DHCP

What is DHCP ?
DHCP (Dynamic Host Configuration Protocol) is a server service that dynamically assigns, or leases, IP addresses and related IP information to network clients. On a TCP/IP network, each network client must have a unique IP address and an appropriate subnet mask.

DHCP handles each client gets a unique IP address, subnet mask, and other IP information such as default gateways and the IP addresses of WINS (Windows Internet Name Service) and DNS (Domain Name System) servers. DHCP makes certain that no clients have duplicate addresses, and this entire process is invisible to network administrators and network users.

How does DHCP work?

DHCP works by leasing IP addresses and IP information to network clients for a period of time. For the lease to happen, the following negotiation process occurs:

1. During the boot process, a client computer that is configured as a DHCP client sends out a broadcast packet called DHCPDISCOVER. This Discover packet contains the client's computer name and Media Access Control (MAC) address so the DHCP servers can respond to it. Basically, the Discover packet says, "I'm looking for a DHCP server who can lease an IP address."

2. DHCP servers on the network respond to the broadcast with a DHCPOFFER. In essence, the DHCPOFFER says, "I am a DHCP server and I have a lease for you." If several DHCP servers respond to the request, the client accepts the first offer that it receives.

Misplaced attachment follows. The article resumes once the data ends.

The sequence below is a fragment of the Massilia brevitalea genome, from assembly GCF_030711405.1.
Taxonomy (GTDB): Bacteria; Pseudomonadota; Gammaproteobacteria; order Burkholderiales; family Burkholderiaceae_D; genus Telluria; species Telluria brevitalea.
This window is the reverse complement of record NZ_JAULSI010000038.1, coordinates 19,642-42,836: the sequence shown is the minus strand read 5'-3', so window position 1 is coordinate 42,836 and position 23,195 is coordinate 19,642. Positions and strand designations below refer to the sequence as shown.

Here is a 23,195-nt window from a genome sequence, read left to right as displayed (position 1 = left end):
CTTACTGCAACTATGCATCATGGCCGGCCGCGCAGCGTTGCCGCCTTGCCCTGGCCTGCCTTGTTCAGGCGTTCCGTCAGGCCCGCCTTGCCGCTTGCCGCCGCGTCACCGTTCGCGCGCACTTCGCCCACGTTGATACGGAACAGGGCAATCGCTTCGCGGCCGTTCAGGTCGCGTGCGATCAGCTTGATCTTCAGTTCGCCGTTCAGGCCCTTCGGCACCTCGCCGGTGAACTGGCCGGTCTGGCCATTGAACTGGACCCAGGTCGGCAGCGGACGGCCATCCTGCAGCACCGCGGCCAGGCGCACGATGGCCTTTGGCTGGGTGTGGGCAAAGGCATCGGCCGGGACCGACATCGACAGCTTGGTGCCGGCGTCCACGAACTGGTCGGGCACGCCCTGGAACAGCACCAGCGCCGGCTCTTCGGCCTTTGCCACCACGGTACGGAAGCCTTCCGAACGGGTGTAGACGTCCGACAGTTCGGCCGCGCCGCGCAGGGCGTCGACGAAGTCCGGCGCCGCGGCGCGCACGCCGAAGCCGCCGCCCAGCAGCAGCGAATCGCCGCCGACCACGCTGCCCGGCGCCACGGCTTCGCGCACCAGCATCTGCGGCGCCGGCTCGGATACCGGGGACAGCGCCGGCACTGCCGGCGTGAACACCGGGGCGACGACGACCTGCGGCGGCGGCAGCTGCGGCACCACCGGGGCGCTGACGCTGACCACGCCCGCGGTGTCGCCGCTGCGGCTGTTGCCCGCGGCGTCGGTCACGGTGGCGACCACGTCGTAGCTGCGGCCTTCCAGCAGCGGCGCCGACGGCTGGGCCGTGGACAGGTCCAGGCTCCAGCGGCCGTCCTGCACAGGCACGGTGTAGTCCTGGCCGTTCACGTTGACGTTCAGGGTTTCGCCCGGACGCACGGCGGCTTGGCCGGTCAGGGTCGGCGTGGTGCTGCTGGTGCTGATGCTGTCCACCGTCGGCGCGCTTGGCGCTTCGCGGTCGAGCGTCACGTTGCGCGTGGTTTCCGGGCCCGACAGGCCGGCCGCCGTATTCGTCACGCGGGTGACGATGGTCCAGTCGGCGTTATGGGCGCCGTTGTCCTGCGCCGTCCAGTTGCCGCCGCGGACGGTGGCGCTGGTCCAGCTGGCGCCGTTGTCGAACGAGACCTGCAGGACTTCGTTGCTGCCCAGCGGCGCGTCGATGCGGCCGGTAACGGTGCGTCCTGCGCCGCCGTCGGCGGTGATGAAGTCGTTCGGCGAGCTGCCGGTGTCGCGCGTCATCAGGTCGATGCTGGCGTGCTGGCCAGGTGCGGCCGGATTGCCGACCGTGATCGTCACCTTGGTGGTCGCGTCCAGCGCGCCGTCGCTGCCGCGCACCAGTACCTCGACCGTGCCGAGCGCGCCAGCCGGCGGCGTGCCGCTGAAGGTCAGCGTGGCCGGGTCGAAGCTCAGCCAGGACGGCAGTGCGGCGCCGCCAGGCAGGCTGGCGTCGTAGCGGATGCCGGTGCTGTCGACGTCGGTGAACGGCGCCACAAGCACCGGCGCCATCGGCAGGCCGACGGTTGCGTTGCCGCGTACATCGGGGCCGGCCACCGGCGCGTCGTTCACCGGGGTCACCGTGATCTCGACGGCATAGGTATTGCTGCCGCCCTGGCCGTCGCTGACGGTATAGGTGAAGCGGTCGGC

3. The client responds via a broadcast message called a DHCPREQUEST. This message basically says, "I accept your lease offer and would like an IP address." If other DHCP servers made offers, they also see their lease offers were not accepted by the broadcast message, so they rescind their offers. (They must not like getting snubbed by a client computer.)

4. The DHCP server whose offer was accepted responds with a DHCPACK message, which acknowledges the lease acceptance and contains the client's IP address lease as well as other IP addressing information that you configure the server to provide. The client is now a TCP/IP client and can participate on the network.

Keep in mind that a lease is for a period of time. Typically, a client can keep its IP address for several days (or whatever you configure). When half the lease time expires, the client attempts to renew its lease for the IP address. After a client obtains the lease for an IP address, it attempts to keep the lease by renewing it over and over. If unsuccessful, the client simply must get a new IP address lease.

Important DHCP Terms

DHCP Term

What It Means

Scope

A full range of IP addresses that can be leased from a particular DHCP server.

Superscope

A grouping of scopes used to support logical IP subnets that exist on one physical IP subnet (called a multinet).

Multicast Scope

A scope that contains multicast IP addresses, which treat multicast clients as a group. Multicast is an extension of DHCP and uses a multicast address range of 224.0.0.0 to 239.255.255.255.

Address Pool

The IP addresses in a scope that are available for lease.

Exclusion Range

A group of IP address in the scope that are excluded from leasing. Excluded addresses are normally used to give hardware devices, such as routers, a static IP address.

Reservation

A means for assigning a permanent IP address to a particular client, server, or hardware device. Reservations are typically made for servers or hardware devices that need a static IP address.

Lease

The amount of time that a client may use an IP address before the client must re-lease the IP address or request another one.



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